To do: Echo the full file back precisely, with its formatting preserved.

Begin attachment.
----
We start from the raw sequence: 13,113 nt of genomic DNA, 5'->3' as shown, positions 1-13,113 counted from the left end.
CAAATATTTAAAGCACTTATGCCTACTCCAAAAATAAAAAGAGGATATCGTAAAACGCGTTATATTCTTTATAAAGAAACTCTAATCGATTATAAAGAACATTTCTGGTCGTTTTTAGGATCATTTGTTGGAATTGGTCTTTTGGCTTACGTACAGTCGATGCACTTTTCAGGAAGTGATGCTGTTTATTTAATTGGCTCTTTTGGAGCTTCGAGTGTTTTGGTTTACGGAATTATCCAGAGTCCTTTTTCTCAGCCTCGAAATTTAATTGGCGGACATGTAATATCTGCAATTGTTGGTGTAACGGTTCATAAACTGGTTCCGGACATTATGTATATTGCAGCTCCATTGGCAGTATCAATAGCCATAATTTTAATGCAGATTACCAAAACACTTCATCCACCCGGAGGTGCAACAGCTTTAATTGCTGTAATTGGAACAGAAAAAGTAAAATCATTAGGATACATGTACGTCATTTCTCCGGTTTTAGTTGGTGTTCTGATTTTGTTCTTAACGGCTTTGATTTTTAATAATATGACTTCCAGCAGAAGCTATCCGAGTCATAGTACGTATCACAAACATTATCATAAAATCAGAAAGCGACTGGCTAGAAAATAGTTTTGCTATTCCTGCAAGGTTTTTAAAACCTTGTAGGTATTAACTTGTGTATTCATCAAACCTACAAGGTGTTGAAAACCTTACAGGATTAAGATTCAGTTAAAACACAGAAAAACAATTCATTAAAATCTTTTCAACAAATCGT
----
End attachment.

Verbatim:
We start from the raw sequence: 13,113 nt of genomic DNA, 5'->3' as shown, positions 1-13,113 counted from the left end.
CAAATATTTAAAGCACTTATGCCTACTCCAAAAATAAAAAGAGGATATCGTAAAACGCGTTATATTCTTTATAAAGAAACTCTAATCGATTATAAAGAACATTTCTGGTCGTTTTTAGGATCATTTGTTGGAATTGGTCTTTTGGCTTACGTACAGTCGATGCACTTTTCAGGAAGTGATGCTGTTTATTTAATTGGCTCTTTTGGAGCTTCGAGTGTTTTGGTTTACGGAATTATCCAGAGTCCTTTTTCTCAGCCTCGAAATTTAATTGGCGGACATGTAATATCTGCAATTGTTGGTGTAACGGTTCATAAACTGGTTCCGGACATTATGTATATTGCAGCTCCATTGGCAGTATCAATAGCCATAATTTTAATGCAGATTACCAAAACACTTCATCCACCCGGAGGTGCAACAGCTTTAATTGCTGTAATTGGAACAGAAAAAGTAAAATCATTAGGATACATGTACGTCATTTCTCCGGTTTTAGTTGGTGTTCTGATTTTGTTCTTAACGGCTTTGATTTTTAATAATATGACTTCCAGCAGAAGCTATCCGAGTCATAGTACGTATCACAAACATTATCATAAAATCAGAAAGCGACTGGCTAGAAAATAGTTTTGCTATTCCTGCAAGGTTTTTAAAACCTTGTAGGTATTAACTTGTGTATTCATCAAACCTACAAGGTGTTGAAAACCTTACAGGATTAAGATTCAGTTAAAACACAGAAAAACAATTCATTAAAATCTTTTCAACAAATCGT